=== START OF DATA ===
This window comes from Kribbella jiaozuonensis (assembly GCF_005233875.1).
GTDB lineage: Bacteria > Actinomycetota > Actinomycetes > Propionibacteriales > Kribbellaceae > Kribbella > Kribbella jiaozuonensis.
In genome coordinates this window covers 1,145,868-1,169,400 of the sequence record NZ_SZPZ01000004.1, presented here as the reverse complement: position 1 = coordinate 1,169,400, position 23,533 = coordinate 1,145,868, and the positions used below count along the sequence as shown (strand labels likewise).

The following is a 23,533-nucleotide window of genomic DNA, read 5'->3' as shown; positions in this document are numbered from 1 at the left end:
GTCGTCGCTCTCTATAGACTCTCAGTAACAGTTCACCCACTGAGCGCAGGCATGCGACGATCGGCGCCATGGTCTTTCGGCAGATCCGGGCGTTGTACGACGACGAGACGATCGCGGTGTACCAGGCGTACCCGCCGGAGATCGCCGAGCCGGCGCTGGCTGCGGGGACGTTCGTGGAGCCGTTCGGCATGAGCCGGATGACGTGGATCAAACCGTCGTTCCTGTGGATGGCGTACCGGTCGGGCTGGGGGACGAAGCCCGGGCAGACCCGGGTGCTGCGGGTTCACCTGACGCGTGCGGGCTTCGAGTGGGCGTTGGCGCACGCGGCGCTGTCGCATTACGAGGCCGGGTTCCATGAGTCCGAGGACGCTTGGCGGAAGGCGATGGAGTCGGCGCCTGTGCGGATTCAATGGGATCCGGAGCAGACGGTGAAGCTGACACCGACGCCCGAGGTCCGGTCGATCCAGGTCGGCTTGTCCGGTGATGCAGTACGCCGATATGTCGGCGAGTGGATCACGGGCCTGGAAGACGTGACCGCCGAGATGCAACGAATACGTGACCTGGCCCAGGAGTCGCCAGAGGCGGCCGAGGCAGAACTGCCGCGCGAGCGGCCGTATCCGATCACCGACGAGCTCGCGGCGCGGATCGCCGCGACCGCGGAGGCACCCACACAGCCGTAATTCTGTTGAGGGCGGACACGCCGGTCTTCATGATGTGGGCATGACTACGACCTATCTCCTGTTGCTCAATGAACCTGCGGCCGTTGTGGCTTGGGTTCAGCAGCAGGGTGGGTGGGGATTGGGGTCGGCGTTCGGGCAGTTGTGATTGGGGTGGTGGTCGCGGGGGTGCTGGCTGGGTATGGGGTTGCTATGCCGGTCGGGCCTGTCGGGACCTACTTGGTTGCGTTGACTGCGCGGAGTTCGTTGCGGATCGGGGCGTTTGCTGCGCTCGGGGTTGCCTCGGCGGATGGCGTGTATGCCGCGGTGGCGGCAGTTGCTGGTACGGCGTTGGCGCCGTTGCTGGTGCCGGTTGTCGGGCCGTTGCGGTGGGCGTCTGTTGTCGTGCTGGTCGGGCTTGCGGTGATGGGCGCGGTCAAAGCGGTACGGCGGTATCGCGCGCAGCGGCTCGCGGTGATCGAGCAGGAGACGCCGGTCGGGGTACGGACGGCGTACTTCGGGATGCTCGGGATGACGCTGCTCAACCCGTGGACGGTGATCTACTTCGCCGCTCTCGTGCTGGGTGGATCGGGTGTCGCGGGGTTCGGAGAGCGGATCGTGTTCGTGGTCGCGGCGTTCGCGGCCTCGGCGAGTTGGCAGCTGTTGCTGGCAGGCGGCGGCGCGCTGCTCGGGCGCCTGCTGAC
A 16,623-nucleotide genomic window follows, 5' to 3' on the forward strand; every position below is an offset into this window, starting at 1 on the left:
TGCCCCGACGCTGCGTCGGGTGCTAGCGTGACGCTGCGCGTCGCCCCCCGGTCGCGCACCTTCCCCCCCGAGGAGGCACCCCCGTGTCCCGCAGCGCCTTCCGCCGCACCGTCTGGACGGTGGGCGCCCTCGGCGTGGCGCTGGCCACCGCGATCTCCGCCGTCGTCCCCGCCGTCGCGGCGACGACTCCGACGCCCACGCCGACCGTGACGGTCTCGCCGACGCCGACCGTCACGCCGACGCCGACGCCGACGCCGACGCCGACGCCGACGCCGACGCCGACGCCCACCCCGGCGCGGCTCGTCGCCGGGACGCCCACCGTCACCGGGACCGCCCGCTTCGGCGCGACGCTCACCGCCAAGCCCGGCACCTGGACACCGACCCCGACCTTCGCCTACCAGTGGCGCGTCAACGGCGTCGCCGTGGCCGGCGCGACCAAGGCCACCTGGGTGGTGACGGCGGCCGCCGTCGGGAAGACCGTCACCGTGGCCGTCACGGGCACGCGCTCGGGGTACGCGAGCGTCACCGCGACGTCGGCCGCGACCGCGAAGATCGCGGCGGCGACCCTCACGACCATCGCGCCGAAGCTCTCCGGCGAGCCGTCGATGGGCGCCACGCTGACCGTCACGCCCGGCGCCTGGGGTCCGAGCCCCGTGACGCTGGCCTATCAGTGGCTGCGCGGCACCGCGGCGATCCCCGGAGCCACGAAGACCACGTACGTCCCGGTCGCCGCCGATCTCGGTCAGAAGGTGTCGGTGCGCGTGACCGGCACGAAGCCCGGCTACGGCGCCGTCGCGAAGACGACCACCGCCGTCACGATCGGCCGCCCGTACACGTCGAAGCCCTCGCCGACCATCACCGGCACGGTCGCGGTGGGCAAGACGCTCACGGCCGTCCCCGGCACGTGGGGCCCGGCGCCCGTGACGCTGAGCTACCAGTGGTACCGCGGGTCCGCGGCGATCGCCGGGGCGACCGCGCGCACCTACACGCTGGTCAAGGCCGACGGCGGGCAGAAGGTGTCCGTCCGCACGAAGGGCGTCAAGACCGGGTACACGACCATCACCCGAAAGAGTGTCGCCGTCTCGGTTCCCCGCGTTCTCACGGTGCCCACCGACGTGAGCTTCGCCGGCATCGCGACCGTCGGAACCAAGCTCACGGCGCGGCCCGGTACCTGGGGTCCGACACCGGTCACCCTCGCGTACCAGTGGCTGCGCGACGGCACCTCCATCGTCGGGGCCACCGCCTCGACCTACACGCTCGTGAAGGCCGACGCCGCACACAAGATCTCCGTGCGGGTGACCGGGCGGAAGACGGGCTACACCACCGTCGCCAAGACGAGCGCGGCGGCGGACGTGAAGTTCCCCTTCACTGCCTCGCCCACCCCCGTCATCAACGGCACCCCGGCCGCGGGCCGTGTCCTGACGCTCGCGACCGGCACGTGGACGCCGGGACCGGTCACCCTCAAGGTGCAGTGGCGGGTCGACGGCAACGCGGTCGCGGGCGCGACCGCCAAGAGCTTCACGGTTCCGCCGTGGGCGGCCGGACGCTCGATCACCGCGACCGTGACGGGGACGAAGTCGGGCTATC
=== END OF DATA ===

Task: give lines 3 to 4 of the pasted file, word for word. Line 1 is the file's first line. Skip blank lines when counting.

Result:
In genome coordinates this window covers 1,145,868-1,169,400 of the sequence record NZ_SZPZ01000004.1, presented here as the reverse complement: position 1 = coordinate 1,169,400, position 23,533 = coordinate 1,145,868, and the positions used below count along the sequence as shown (strand labels likewise).

The following is a 23,533-nucleotide window of genomic DNA, read 5'->3' as shown; positions in this document are numbered from 1 at the left end: